P1000178The U.S.D.A. in its infinite wisdom pays farmers to NOT produce food.  To keep the prices high, the consolidation of growers of (let’s give a relevant example) sour cherries all stick their fingers to the wind and decide how MUCH of their harvest to pick on a given year.  This year, it’s 60%, which means that 40% of your crop is not to be sold and must rot on the tree.

Rot on the tree!

Well, we fruit renegades did a bit of patriotic tea-dumping and picked 150 pounds of cherries on the Fourth of July for our school.  We in no way even dented that 40% of this particular farm’s trees. Having the full support of the farmers, we pickers had to be surreptitious about it, parking our cars way out of view and picking in the dead middle of the orchard early in the morning.  At one point a plane flew over and I had a true Goodfellas moment, getting somewhat paranoid.

P1000186About a third of our harvest

So for the price of pitting them at another farm, we have a nice huge stock of cherries to make into snacks for the school.

P1000193KathunkKathunkKathunk:  This 1937 pitter can process a ton of cherries in an hour

Food preservation season has begun

P1000064Daikon radish pickles: RECIPE NOW IN COMMENTS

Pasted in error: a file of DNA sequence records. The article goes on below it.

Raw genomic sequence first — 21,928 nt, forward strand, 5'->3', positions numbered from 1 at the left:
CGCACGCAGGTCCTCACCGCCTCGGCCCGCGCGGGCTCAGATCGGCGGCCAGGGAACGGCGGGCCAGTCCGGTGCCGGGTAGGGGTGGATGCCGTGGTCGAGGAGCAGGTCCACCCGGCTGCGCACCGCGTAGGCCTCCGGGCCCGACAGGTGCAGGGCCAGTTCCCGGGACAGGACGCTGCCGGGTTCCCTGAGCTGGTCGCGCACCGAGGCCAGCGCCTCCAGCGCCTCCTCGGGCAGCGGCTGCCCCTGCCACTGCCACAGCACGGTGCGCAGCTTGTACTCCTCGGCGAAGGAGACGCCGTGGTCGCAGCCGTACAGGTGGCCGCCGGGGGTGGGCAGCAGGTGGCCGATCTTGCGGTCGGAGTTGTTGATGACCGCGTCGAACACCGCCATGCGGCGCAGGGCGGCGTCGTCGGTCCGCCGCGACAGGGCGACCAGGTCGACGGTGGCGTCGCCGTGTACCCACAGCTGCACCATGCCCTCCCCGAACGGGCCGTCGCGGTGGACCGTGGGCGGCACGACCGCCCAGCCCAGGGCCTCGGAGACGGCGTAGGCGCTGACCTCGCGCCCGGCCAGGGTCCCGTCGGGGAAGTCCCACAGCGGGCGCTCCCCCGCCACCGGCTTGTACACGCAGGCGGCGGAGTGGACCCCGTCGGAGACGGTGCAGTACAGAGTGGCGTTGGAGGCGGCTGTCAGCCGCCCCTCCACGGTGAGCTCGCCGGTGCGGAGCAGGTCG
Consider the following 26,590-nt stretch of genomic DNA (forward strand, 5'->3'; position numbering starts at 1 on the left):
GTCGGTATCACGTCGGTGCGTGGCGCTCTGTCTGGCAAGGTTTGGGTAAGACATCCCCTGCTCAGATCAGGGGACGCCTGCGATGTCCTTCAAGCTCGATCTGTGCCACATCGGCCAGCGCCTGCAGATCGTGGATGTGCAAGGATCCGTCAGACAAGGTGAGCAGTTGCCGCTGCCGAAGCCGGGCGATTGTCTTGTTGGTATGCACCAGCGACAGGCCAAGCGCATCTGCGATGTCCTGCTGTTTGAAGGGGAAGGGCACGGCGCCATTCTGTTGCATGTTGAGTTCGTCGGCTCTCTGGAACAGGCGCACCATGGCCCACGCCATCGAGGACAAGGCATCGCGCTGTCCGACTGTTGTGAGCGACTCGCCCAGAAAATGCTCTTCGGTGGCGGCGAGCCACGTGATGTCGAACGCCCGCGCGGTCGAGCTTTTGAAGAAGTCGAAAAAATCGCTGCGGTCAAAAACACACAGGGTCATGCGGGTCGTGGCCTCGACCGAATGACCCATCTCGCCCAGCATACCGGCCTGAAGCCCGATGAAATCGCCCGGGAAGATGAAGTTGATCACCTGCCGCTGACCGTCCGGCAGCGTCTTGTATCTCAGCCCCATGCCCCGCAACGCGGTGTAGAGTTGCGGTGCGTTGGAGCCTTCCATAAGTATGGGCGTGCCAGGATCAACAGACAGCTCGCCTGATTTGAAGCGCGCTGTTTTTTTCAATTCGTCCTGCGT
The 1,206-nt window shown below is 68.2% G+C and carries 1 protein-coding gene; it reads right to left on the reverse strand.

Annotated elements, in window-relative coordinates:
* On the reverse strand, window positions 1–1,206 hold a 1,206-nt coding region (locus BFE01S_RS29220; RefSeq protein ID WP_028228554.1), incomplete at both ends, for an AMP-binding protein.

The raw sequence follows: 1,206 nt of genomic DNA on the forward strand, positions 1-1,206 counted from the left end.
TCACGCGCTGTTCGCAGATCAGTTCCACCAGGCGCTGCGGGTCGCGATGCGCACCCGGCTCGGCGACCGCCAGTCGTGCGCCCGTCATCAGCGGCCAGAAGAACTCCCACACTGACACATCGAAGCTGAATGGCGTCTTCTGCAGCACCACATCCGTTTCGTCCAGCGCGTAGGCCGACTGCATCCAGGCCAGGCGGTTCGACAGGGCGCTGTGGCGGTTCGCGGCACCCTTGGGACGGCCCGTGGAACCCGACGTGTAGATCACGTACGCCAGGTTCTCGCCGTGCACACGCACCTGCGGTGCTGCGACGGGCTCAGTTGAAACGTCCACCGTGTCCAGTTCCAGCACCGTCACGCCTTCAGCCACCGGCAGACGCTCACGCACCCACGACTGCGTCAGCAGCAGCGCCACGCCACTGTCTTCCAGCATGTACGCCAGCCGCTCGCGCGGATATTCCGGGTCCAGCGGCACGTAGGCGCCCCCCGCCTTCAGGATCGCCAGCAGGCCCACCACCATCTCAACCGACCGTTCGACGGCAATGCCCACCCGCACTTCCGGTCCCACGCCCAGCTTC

Yes, it is that time of year again:  big pots of boiling water on the stove, zero counterspace available due to all the green and fruity produce coming in the door.

Interestingly, however, the preservation being done today (Saturday) is not being done for this family.  No:  the school garden is just as busy as our home gardens, and many of those lovely Asian vegetables planted in April are ripe and ready.  Likewise, it’s strawberry and rhubarb season around here, and we are on the cusp of the sweet cherry season.

The one thing I have discovered (and you will all probably laugh at this) is that WOW having lots of hands doing the work makes any task go so much more quickly.  I say this admitting that for today I am elbow-deep in making the second batch of kimchi and the first batch of radish pickles all by myself, but it is quite amazing how much fun, and how productive, those Thursday Weed and Feed evenings in the garden truly are.  So much gets done!  Makes me think I should have a team of my own here on the farm…

Other than working in the garden, another volunteer opportunity for the school community is what we’re calling “fruit tithing.”  One of the fun things to do with your kids in the summer is go to one of the myriad pick-your-own fruit places in the area: there are many, verging on hundreds, of these farms.  We are asking parents to set aside some portion of that fruit for the school.  We are having organized picking sessions with the school community too, but if folks want to go ahead and pick on their own, we’re giving them instructions on how to process and freeze these fruits to give back to the school.  It is all part of our Slow Snack initiative wherein we source local, organic, nonprocessed foods for the school-wide snack.